“You spend your whole life hoping to get on a bus and get on the road and then you think, ‘Wouldn’t it be cool to go back and play a show on Lower Broadway?’”
According to The Tennessean, Bentley played for two hours for about 300 people at Legends. In a press release, Bentley said he wanted to go back to a time when he had no money and just played for the love of music.
Then Cole Swindell joined Bentley on stage to do his own best ’90s covers: Joe Diffie’s “John Deere Green” and Randy Travis’ “Forever and Ever, Amen.” Bentley told the audience that when he first met Swindell, he thought his first name was spelled, “Coal.”
“So I still have him in my phone as C-O-A-L, and I’m never gonna change it,” Bentley said.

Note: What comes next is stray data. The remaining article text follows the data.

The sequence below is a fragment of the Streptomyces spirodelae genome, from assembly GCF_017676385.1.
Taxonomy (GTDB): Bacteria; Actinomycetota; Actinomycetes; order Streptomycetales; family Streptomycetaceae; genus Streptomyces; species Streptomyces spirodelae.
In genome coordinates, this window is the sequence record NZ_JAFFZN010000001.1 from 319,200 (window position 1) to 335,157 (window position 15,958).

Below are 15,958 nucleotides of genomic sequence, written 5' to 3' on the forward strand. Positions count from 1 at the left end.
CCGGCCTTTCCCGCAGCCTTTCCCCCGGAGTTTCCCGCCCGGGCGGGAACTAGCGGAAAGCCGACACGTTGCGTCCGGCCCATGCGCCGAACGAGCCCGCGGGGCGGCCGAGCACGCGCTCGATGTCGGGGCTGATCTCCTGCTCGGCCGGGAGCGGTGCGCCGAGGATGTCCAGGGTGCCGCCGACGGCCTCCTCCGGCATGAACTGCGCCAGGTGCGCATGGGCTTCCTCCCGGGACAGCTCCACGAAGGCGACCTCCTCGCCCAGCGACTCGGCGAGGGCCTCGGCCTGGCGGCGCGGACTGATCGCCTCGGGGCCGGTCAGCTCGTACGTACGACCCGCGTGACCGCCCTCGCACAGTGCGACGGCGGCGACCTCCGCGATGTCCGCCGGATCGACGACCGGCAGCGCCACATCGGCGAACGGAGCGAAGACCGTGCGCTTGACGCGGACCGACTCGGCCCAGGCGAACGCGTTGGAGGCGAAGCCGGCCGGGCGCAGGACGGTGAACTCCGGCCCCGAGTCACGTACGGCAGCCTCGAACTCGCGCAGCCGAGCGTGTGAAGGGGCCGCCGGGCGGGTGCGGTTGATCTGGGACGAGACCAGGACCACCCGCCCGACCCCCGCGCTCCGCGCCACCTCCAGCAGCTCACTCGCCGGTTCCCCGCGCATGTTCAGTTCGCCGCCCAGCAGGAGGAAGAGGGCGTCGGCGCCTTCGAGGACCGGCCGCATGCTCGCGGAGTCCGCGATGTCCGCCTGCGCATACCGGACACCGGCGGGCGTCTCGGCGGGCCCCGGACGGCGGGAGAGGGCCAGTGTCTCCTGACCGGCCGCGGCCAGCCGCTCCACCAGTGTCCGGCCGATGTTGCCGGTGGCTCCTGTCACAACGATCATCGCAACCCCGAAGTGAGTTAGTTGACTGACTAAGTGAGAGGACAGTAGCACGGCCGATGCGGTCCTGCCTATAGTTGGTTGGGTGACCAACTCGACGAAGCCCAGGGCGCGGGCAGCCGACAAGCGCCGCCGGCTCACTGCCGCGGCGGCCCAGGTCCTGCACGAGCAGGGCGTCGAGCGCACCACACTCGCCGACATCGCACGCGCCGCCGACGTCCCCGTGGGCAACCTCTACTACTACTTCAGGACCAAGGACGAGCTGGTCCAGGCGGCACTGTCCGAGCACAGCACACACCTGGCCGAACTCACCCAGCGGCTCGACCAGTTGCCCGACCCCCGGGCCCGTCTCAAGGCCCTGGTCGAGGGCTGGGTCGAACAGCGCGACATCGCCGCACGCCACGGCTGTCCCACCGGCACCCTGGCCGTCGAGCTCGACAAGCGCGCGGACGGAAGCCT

After Swindell, Bentley moved into a long stretch of ’90s country tunes like Wade Hayes’ “Old Enough to Know Better,” Brooks & Dunn’s “Lost and Found” and “Brand New Man,” Marty Stuart’s “Honky Tonkin’s What I Do Best,” Sawyer Brown’s “Some Girls Do” and John Michael Montgomery’s “Be My Baby Tonight.”
“My voice is a little messed up,” he told the crowd. “It’s whiskey activated, like many of yours.”
He closed the show with his own “Lot of Leavin’ Left to Do,” “Free and Easy (Down the Road I Go),” “I Hold On,” “Somewhere on a Beach,” and “Drunk on a Plane.”
Bentley saved one of his best covers — Johnny Cash’s “Folsom Prison Blues” — for last.